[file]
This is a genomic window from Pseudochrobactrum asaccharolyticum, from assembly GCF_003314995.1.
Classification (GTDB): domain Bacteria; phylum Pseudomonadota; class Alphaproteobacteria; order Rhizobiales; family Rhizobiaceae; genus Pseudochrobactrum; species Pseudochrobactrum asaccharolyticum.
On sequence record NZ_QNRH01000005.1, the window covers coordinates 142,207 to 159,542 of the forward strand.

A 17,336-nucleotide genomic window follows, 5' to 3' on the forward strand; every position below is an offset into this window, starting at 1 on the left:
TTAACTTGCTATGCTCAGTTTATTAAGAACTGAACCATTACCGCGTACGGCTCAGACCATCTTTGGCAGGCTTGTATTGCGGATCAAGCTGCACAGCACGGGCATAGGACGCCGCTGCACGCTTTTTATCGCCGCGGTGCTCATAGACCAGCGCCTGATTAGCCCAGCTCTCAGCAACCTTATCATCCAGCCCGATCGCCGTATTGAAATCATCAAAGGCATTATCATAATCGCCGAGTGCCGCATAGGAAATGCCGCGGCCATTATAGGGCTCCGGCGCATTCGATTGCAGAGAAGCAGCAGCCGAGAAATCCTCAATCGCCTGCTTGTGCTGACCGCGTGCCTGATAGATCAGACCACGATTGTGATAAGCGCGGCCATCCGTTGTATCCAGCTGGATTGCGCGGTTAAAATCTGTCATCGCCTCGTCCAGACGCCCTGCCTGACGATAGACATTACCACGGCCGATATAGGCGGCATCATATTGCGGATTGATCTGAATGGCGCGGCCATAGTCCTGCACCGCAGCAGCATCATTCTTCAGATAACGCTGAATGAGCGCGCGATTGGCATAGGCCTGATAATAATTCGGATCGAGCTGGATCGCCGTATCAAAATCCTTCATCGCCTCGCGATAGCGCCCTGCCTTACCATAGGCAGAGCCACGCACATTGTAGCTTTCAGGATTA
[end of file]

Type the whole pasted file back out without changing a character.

This is a genomic window from Pseudochrobactrum asaccharolyticum, from assembly GCF_003314995.1.
Classification (GTDB): domain Bacteria; phylum Pseudomonadota; class Alphaproteobacteria; order Rhizobiales; family Rhizobiaceae; genus Pseudochrobactrum; species Pseudochrobactrum asaccharolyticum.
On sequence record NZ_QNRH01000005.1, the window covers coordinates 142,207 to 159,542 of the forward strand.

A 17,336-nucleotide genomic window follows, 5' to 3' on the forward strand; every position below is an offset into this window, starting at 1 on the left:
TTAACTTGCTATGCTCAGTTTATTAAGAACTGAACCATTACCGCGTACGGCTCAGACCATCTTTGGCAGGCTTGTATTGCGGATCAAGCTGCACAGCACGGGCATAGGACGCCGCTGCACGCTTTTTATCGCCGCGGTGCTCATAGACCAGCGCCTGATTAGCCCAGCTCTCAGCAACCTTATCATCCAGCCCGATCGCCGTATTGAAATCATCAAAGGCATTATCATAATCGCCGAGTGCCGCATAGGAAATGCCGCGGCCATTATAGGGCTCCGGCGCATTCGATTGCAGAGAAGCAGCAGCCGAGAAATCCTCAATCGCCTGCTTGTGCTGACCGCGTGCCTGATAGATCAGACCACGATTGTGATAAGCGCGGCCATCCGTTGTATCCAGCTGGATTGCGCGGTTAAAATCTGTCATCGCCTCGTCCAGACGCCCTGCCTGACGATAGACATTACCACGGCCGATATAGGCGGCATCATATTGCGGATTGATCTGAATGGCGCGGCCATAGTCCTGCACCGCAGCAGCATCATTCTTCAGATAACGCTGAATGAGCGCGCGATTGGCATAGGCCTGATAATAATTCGGATCGAGCTGGATCGCCGTATCAAAATCCTTCATCGCCTCGCGATAGCGCCCTGCCTTACCATAGGCAGAGCCACGCACATTGTAGCTTTCAGGATTA